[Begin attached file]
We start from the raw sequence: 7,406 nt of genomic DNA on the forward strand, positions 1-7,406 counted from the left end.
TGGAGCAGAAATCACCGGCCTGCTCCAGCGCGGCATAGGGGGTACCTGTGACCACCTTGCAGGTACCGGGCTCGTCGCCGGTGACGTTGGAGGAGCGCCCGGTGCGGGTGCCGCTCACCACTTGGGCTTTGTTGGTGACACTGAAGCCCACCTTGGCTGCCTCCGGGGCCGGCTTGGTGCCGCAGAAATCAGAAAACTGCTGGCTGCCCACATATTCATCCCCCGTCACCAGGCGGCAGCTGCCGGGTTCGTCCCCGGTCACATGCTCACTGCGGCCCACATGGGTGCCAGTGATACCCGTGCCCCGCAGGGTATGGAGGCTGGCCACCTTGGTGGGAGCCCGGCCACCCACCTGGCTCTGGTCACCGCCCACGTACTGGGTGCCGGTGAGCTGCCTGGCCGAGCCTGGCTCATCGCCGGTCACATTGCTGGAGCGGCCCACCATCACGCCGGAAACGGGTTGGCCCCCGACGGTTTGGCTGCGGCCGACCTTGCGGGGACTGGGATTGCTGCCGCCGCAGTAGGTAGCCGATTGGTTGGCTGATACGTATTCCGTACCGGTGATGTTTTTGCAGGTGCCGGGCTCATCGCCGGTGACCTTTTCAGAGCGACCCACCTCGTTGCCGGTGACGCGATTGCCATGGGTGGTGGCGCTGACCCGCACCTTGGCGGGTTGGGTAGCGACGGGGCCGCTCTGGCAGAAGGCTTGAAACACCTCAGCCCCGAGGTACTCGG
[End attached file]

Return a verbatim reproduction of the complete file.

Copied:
We start from the raw sequence: 7,406 nt of genomic DNA on the forward strand, positions 1-7,406 counted from the left end.
TGGAGCAGAAATCACCGGCCTGCTCCAGCGCGGCATAGGGGGTACCTGTGACCACCTTGCAGGTACCGGGCTCGTCGCCGGTGACGTTGGAGGAGCGCCCGGTGCGGGTGCCGCTCACCACTTGGGCTTTGTTGGTGACACTGAAGCCCACCTTGGCTGCCTCCGGGGCCGGCTTGGTGCCGCAGAAATCAGAAAACTGCTGGCTGCCCACATATTCATCCCCCGTCACCAGGCGGCAGCTGCCGGGTTCGTCCCCGGTCACATGCTCACTGCGGCCCACATGGGTGCCAGTGATACCCGTGCCCCGCAGGGTATGGAGGCTGGCCACCTTGGTGGGAGCCCGGCCACCCACCTGGCTCTGGTCACCGCCCACGTACTGGGTGCCGGTGAGCTGCCTGGCCGAGCCTGGCTCATCGCCGGTCACATTGCTGGAGCGGCCCACCATCACGCCGGAAACGGGTTGGCCCCCGACGGTTTGGCTGCGGCCGACCTTGCGGGGACTGGGATTGCTGCCGCCGCAGTAGGTAGCCGATTGGTTGGCTGATACGTATTCCGTACCGGTGATGTTTTTGCAGGTGCCGGGCTCATCGCCGGTGACCTTTTCAGAGCGACCCACCTCGTTGCCGGTGACGCGATTGCCATGGGTGGTGGCGCTGACCCGCACCTTGGCGGGTTGGGTAGCGACGGGGCCGCTCTGGCAGAAGGCTTGAAACACCTCAGCCCCGAGGTACTCGG